As Hurricane Irma approached Florida this morning, the boss of insurance market Lloyd's of London has warned losses from the string of storms battering the US and Caribbean coasts this autumn could rack up losses of $200bn (£151bn).
But in an interview with the Sunday Times, Inga Beale said the sheer cost of the damage could serve to help insurers in the long-term.
“We had Harvey, which was an unusual type of storm with masses and masses of flooding. Then we have Irma, which we have said could cost $131bn, and then if you’ve got Jose and something else coming in behind it, you could end up with a series of events that could total $200bn.”
But she added that, "almost in a perverse way", the hurricanes could benefit the insurance sector, by allowing them to raise premiums and putting off competition, after firms including pension funds and other investors began offering protection against hurricanes and floods.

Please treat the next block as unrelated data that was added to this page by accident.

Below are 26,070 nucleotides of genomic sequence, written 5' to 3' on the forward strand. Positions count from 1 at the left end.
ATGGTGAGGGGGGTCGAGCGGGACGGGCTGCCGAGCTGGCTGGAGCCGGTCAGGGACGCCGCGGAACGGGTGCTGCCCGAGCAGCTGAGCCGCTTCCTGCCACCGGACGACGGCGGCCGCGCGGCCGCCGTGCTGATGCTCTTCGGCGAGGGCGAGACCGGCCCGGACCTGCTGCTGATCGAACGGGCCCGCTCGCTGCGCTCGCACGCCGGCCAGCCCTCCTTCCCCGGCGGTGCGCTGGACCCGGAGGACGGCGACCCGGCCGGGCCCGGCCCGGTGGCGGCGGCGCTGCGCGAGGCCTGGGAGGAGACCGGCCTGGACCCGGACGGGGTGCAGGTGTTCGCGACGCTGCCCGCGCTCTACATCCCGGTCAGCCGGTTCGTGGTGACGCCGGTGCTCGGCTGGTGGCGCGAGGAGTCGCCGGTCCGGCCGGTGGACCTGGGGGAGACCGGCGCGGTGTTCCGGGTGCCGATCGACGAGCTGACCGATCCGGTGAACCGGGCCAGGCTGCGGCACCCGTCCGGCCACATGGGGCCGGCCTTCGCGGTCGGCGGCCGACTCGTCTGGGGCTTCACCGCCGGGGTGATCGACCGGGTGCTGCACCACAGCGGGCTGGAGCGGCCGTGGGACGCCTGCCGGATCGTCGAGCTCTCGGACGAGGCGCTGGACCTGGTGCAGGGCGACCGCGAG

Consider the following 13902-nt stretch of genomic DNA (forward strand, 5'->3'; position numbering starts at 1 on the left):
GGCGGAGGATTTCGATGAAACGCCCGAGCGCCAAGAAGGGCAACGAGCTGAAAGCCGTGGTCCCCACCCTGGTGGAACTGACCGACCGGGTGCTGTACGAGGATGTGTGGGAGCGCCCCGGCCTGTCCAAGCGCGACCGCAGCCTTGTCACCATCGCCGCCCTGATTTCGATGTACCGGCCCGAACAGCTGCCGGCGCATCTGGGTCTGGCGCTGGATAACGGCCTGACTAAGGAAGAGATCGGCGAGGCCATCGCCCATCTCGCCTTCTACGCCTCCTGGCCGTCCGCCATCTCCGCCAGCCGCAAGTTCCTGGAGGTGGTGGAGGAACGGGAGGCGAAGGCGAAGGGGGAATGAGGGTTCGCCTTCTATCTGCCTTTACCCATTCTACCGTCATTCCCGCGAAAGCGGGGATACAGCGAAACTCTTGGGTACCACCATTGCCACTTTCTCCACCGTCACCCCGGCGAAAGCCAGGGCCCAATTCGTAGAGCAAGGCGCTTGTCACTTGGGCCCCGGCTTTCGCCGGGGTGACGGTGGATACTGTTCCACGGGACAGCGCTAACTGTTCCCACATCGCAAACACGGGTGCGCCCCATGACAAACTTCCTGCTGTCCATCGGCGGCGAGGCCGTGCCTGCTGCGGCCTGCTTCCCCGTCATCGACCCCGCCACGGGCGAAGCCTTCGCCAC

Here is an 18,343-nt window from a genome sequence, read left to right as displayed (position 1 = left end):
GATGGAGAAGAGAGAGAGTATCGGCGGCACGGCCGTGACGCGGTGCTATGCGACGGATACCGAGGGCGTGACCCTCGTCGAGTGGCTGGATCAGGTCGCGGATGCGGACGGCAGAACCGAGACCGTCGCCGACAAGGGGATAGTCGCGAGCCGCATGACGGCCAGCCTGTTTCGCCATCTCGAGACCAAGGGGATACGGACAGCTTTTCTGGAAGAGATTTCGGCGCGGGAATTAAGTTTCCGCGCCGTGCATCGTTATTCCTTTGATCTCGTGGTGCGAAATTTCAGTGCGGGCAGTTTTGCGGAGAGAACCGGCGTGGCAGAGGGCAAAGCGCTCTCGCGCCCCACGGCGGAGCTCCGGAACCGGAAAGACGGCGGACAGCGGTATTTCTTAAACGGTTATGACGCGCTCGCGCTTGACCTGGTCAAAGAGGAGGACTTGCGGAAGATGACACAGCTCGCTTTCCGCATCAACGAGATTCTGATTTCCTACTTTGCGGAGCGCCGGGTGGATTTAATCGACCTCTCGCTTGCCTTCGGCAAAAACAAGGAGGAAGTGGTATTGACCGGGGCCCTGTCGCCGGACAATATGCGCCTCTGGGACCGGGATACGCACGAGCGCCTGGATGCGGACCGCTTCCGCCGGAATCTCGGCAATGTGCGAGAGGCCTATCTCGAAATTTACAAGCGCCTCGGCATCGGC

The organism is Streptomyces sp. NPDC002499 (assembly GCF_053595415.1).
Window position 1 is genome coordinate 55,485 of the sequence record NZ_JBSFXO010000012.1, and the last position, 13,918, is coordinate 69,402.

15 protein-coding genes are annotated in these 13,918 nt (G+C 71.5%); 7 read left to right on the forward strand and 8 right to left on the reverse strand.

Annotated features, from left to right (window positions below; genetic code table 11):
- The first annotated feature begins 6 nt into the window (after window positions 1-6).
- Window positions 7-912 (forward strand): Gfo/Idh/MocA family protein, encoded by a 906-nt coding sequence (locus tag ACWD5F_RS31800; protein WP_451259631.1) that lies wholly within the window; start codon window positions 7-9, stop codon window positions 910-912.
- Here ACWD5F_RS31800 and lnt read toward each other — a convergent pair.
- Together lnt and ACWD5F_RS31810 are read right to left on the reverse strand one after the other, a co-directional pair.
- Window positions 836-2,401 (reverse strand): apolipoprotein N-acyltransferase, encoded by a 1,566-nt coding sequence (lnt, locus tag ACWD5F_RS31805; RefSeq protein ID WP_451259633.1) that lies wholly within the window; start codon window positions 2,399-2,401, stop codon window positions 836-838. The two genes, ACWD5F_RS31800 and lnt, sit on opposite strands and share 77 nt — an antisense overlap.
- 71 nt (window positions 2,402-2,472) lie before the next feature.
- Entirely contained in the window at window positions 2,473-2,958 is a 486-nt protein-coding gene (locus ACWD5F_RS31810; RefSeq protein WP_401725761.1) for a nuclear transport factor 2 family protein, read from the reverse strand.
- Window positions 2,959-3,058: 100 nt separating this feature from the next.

Florida has declared a state of emergency as it prepares to be lashed by Hurricane Irma, which strengthened to a category four storm overnight.
Winds as fast as 160mph have been recorded on the northern coast of Cuba, according to the US National Hurricane Center, although the centre said it had measured winds as fast as 185mph.
A study by Swiss Re showed although the cost of disasters both natural and man-made jumped in 2016, insurance payouts were at average levels.
Natural catastrophes, including earthquakes in Japan, Ecuador and Tanzania, wildfires in the Canadian province of Saskatchewan and a hailstorm in Texas, which caused $3.5bn of damage as tennis ball-sized blocks of ice fell onto homes and cars, cost $175bn in 2016, 85 per cent higher than the year before.
But insurance claims fell back to average levels of just below a third of total damage, at $54bn. That put the gap between losses and the amount insured, known as the protection gap, at $121bn.